Energy politics of the major powers

By Shahzadi Tooba Hussain Syed

Energy is power (Physicists may not agree) but control of energy supplies confers enormous power on the nations that wield it. Access to oil supplies played a critical role in Germany’s and Japan’s military and diplomatic strategies during World War II. In 1973, the U.S. Department of Defense actually developed plans for a Rapid Deployment Force to seize Saudi Arabia’s oil fields to break an embargo as a way of pressuring the kingdom. There is no doubt that diplomatic factors have sometimes played a role in Saudi oil policy. King Faisal openly employed oil as a political instrument in the form of said embargo in 1973 in an (unsuccessful) attempt to change U.S. policy toward Israel. In the 1980s, King Fahd reportedly ordered extra oil sales to pay for an arms deal with Britain.

Historically, big shifts in oil prices sometimes have significant economic, political, diplomatic and military consequences. Russian economist Yegor Gaidar has argued the collapse in oil prices in the mid-1980s was responsible for the dissolution of the Soviet Union. It occurred because the high prices of the late 1970s and early 1980s had stimulated a huge increase in non-OPEC supplies and massive fuel conservation in the advanced economies.

Over the last months the oil market has been torn between conflicting statements. Most recently, Qatar’s government announced that it would host a meeting on April 17 in Doha for oil producers both inside and outside OPEC to discuss a freeze of crude production. At an earlier ministerial meeting of the “oil quartet” in Qatar last month, Saudi Arabia and Russia together with Venezuela and Qatar expressed readiness to freeze oil output at the level of January 2016.

It is widely expected that 2015 will turn out to be the last year of production growth for Russia’s oil industry — the government has already admitted that production will fall this year and by 2035 it may decline at major fields by as much as 34.5 percent. The same is likely to be true for Venezuela which is on the brink of a default and which, along with Russia, is the driving force behind the “quartet”. In such circumstances some of the worst affected petro-states may jump onto the bandwagon in April. They may think that it is better to present an imminent fall in production as part of a cunning geopolitical arrangement than to acknowledge that it’s the result of a worsening domestic economic crisis.

But the Iran opposed it and opted to boycott entirely. One of the reasons is that Iran has already said that it plans to ramp up production, aiming to export an additional million barrels per day into global markets within six months — a move that its oil minister says is “not seeking to disrupt the market,” but instead help Iran regain lost market share.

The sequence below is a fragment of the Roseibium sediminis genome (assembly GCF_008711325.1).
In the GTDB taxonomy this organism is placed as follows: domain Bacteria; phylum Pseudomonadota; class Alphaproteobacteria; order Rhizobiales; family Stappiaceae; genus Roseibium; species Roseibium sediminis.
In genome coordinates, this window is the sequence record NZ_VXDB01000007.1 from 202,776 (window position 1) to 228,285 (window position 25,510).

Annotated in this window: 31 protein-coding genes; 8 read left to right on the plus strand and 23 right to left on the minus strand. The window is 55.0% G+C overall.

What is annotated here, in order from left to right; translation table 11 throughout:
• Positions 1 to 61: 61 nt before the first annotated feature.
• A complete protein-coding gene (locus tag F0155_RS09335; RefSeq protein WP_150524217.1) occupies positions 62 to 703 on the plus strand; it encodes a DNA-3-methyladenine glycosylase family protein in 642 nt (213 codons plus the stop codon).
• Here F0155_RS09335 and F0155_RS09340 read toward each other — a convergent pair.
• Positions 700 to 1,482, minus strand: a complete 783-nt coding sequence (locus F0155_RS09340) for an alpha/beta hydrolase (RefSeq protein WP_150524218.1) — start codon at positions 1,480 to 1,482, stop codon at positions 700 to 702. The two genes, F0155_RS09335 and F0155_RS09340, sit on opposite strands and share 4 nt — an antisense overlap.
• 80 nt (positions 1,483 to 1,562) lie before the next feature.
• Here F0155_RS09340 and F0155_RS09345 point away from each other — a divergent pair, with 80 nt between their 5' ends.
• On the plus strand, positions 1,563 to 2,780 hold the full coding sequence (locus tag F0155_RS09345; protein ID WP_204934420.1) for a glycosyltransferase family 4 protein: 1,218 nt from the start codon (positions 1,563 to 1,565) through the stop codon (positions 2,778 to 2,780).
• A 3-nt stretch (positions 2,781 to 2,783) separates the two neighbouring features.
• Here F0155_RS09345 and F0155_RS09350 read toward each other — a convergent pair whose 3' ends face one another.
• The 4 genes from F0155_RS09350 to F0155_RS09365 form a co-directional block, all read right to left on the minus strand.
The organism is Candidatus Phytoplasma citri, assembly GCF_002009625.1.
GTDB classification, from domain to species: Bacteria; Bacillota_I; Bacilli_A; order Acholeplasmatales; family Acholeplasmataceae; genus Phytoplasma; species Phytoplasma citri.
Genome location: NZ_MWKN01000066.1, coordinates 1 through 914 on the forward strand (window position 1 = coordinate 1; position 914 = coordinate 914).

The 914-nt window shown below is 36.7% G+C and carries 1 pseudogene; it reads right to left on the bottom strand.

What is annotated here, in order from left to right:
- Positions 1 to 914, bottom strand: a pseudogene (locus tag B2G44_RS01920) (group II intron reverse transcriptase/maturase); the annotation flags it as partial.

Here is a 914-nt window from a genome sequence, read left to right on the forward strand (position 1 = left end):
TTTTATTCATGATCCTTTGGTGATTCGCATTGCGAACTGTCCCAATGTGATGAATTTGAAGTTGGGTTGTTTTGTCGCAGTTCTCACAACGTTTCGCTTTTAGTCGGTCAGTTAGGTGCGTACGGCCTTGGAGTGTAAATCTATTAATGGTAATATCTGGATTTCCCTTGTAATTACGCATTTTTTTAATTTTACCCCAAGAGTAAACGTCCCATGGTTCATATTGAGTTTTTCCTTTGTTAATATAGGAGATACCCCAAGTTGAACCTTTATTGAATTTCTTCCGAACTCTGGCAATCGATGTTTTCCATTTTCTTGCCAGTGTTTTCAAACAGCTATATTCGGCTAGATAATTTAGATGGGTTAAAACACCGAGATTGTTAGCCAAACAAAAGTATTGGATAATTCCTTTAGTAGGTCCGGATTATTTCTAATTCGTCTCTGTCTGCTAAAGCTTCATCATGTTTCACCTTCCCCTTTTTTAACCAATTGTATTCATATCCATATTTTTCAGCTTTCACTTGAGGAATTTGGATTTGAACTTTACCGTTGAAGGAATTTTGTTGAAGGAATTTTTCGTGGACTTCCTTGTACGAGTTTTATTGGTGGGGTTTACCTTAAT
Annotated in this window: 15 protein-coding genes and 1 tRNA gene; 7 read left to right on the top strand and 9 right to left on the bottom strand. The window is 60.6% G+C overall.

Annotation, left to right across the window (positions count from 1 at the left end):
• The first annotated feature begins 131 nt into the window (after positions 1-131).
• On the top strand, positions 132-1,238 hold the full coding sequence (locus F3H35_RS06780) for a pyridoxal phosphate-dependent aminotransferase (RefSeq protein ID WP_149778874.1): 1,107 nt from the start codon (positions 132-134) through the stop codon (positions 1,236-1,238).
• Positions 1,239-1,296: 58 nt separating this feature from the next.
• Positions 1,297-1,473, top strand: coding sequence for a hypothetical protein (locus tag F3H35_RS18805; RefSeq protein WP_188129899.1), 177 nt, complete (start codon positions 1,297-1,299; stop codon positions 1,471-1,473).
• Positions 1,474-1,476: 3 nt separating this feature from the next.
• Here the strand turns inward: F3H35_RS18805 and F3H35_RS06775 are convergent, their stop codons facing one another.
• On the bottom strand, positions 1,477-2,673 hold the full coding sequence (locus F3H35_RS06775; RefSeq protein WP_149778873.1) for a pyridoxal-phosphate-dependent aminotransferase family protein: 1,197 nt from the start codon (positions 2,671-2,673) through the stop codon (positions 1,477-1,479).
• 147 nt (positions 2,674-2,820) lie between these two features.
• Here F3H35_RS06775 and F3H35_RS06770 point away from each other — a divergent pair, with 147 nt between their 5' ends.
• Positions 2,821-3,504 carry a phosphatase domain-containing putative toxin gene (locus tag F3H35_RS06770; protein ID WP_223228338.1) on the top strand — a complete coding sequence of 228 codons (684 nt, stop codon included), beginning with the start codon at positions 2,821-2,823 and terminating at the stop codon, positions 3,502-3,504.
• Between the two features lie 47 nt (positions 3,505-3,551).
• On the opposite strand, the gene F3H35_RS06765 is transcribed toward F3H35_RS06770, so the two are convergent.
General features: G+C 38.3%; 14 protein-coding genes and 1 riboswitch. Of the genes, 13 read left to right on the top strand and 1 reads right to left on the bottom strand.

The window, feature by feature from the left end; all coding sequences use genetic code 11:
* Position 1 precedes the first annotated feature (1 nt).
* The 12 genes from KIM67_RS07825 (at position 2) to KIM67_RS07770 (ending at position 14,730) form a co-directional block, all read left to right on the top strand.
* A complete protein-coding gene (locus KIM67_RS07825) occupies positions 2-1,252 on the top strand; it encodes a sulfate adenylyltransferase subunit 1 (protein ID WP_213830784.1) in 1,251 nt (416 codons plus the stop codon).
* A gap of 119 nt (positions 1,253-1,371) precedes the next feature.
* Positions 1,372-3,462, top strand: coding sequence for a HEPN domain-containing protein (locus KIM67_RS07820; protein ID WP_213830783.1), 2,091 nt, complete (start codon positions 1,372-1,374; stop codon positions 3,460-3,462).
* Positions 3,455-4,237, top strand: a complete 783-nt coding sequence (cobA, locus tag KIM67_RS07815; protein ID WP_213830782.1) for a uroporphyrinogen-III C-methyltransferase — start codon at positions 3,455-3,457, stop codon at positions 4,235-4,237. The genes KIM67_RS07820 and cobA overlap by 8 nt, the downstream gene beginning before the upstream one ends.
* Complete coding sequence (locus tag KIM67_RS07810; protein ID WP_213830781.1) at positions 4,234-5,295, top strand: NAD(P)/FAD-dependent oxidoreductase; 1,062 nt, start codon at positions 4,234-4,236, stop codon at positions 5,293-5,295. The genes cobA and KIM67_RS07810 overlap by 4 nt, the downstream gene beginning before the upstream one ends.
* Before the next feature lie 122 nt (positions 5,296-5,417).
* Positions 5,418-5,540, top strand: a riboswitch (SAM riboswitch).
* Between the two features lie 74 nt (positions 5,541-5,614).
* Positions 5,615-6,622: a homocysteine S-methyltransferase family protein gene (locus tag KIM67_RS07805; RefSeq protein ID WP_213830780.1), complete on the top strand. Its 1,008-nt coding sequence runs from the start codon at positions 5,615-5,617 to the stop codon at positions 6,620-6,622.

A series of diplomatic skirmishes between Tehran and Riyadh has intensified the long simmering tensions between the two heavyweights of the Persian Gulf regarding this issue. The bitter clash over regional influence and energy policy parallels with striking similarity a stretched clash between the two rivals three decades earlier, which generated a destructive spiral of violence and economic hardship for both countries.

The current Iranian-Saudi blaze is already more dangerous than the original, as the fallout from the conflict has been felt across the region in the devastating wars in Syria and Yemen. And in contrast to the 1980s, when it was the promising Islamic Republic whose ideological imperatives frustrated efforts at de-escalation.  To understand Saudi reluctance to cut production look no further than 1981-1986, the deepest oil price collapse in history. Prices dropped 3.6 times — the current decline is close to this mark but has not yet broken the historical record. The Saudi Kingdom attempted to single-handedly pull the entire world out of the price slump by cutting production to a record low.

Two major powers of the world are playing the game very wisely. Russia is behind this “Oil Freeze Proposal” at one hand and Saudi Arabia is more willing to accept it but on the other hand the lifting of the economic sanctions and trade marked the way for Iran to go ahead with the USA strength to oppose any plans of the other party. The divide is so clear.

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Shahzadi Tooba Hussain Syed

Shahzadi Tooba Hussain Syed works at Strategic Vision Institute in Islamabad. He can be reached at [email protected]

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